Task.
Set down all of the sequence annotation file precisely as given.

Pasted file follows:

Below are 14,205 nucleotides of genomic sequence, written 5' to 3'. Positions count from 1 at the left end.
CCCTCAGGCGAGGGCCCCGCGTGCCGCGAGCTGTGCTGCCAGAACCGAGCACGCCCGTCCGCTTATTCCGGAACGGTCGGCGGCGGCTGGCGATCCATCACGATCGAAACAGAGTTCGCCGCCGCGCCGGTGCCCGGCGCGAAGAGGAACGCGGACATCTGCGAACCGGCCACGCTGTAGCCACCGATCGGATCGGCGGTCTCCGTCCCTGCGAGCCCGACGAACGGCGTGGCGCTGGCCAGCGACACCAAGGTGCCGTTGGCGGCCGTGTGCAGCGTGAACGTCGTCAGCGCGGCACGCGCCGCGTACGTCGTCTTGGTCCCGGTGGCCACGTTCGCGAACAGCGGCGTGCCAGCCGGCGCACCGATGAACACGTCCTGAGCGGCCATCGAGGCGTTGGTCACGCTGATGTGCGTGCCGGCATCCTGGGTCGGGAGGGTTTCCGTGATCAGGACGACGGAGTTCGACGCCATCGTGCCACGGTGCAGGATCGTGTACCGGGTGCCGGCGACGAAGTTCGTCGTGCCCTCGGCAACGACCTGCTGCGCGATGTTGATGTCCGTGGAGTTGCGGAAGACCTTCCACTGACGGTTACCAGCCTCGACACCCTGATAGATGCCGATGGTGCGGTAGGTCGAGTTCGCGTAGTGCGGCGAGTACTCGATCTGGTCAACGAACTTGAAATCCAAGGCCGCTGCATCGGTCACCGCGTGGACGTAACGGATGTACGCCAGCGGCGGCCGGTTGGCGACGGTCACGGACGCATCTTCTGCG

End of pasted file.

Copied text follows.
Below are 14,205 nucleotides of genomic sequence, written 5' to 3'. Positions count from 1 at the left end.
CCCTCAGGCGAGGGCCCCGCGTGCCGCGAGCTGTGCTGCCAGAACCGAGCACGCCCGTCCGCTTATTCCGGAACGGTCGGCGGCGGCTGGCGATCCATCACGATCGAAACAGAGTTCGCCGCCGCGCCGGTGCCCGGCGCGAAGAGGAACGCGGACATCTGCGAACCGGCCACGCTGTAGCCACCGATCGGATCGGCGGTCTCCGTCCCTGCGAGCCCGACGAACGGCGTGGCGCTGGCCAGCGACACCAAGGTGCCGTTGGCGGCCGTGTGCAGCGTGAACGTCGTCAGCGCGGCACGCGCCGCGTACGTCGTCTTGGTCCCGGTGGCCACGTTCGCGAACAGCGGCGTGCCAGCCGGCGCACCGATGAACACGTCCTGAGCGGCCATCGAGGCGTTGGTCACGCTGATGTGCGTGCCGGCATCCTGGGTCGGGAGGGTTTCCGTGATCAGGACGACGGAGTTCGACGCCATCGTGCCACGGTGCAGGATCGTGTACCGGGTGCCGGCGACGAAGTTCGTCGTGCCCTCGGCAACGACCTGCTGCGCGATGTTGATGTCCGTGGAGTTGCGGAAGACCTTCCACTGACGGTTACCAGCCTCGACACCCTGATAGATGCCGATGGTGCGGTAGGTCGAGTTCGCGTAGTGCGGCGAGTACTCGATCTGGTCAACGAACTTGAAATCCAAGGCCGCTGCATCGGTCACCGCGTGGACGTAACGGATGTACGCCAGCGGCGGCCGGTTGGCGACGGTCACGGACGCATCTTCTGCG